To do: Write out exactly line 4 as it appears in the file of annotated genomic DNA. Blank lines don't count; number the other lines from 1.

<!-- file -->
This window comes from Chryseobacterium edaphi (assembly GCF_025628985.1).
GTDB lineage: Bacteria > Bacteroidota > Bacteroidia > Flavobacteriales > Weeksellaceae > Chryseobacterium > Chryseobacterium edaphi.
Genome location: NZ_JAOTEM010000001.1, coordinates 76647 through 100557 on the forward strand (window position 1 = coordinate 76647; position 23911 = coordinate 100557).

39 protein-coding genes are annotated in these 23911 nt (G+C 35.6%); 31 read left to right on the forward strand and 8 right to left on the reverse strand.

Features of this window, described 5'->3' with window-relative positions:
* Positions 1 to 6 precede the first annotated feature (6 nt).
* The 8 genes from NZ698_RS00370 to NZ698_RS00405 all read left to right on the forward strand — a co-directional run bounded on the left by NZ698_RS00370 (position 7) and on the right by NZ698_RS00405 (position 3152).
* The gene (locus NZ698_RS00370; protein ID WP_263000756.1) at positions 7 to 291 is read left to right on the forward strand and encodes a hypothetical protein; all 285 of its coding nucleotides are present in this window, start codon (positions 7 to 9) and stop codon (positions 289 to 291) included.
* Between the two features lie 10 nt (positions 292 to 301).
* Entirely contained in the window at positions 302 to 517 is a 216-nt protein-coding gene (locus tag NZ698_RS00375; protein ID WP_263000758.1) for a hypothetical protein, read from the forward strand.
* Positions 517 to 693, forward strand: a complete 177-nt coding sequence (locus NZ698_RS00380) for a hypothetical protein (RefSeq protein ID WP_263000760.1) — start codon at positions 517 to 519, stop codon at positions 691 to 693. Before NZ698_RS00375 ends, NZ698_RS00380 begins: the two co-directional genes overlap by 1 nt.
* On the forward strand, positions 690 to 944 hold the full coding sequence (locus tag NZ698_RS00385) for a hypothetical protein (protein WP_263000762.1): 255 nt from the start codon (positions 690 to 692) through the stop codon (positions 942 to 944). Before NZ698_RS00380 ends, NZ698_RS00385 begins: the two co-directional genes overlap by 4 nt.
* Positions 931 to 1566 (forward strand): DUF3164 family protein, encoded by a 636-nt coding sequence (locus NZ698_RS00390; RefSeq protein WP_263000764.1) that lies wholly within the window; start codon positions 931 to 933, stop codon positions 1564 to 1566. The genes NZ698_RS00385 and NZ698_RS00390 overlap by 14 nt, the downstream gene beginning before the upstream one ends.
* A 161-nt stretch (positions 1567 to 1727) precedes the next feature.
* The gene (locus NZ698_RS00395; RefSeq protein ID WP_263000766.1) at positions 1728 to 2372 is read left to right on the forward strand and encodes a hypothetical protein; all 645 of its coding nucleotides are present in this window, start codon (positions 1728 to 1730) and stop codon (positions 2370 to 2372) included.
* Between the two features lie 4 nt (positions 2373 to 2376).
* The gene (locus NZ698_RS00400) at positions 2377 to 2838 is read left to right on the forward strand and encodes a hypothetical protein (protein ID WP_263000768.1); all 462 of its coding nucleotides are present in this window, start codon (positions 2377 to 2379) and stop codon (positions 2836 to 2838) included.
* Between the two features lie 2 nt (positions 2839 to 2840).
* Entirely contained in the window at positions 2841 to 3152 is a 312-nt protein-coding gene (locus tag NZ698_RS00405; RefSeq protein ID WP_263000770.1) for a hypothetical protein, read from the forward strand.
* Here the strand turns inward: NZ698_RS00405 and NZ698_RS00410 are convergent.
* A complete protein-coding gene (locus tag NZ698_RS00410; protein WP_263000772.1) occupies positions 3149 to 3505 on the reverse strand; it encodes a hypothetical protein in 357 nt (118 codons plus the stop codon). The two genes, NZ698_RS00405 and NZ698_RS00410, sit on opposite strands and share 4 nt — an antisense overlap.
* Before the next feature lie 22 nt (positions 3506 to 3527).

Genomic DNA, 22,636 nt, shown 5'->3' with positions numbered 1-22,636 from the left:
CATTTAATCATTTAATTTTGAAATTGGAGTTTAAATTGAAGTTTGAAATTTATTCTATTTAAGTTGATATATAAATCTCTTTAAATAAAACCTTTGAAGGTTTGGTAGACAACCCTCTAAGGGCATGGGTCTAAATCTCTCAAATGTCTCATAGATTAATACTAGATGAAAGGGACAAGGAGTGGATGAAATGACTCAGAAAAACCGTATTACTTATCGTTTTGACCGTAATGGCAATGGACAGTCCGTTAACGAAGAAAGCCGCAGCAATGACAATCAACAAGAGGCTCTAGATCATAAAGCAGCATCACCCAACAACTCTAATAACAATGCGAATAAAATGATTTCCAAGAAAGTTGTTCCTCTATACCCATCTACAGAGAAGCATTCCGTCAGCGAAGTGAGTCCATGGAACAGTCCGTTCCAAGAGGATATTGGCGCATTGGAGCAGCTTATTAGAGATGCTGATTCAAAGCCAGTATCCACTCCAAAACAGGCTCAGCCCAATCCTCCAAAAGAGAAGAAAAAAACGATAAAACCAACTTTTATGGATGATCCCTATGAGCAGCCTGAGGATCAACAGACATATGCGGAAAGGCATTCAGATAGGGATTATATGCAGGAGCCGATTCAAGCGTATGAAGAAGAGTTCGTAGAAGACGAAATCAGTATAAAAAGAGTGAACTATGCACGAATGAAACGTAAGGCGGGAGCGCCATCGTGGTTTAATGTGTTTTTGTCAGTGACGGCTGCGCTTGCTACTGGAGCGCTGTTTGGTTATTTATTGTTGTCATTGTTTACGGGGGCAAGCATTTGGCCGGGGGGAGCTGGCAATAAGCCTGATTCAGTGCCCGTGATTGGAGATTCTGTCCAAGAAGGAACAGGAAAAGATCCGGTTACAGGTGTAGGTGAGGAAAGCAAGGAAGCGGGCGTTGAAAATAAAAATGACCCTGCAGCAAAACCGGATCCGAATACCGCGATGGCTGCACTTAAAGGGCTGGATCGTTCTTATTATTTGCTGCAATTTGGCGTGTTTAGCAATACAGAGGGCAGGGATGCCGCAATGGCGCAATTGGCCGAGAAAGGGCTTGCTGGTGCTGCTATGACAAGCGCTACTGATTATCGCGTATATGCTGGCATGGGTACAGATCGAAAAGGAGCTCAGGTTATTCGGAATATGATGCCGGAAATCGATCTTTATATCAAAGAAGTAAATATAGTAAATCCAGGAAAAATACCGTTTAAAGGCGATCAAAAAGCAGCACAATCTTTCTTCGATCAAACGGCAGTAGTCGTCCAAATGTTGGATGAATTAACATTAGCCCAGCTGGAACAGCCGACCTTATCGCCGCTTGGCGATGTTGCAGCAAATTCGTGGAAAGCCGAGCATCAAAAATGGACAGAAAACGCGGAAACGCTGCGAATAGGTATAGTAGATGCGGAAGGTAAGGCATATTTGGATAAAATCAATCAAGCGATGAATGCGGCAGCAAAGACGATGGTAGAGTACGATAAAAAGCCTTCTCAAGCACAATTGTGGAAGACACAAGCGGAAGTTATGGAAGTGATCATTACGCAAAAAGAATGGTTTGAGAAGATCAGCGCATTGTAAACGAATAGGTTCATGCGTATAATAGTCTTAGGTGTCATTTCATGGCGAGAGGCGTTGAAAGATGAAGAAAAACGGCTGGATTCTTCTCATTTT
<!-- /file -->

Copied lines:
39 protein-coding genes are annotated in these 23911 nt (G+C 35.6%); 31 read left to right on the forward strand and 8 right to left on the reverse strand.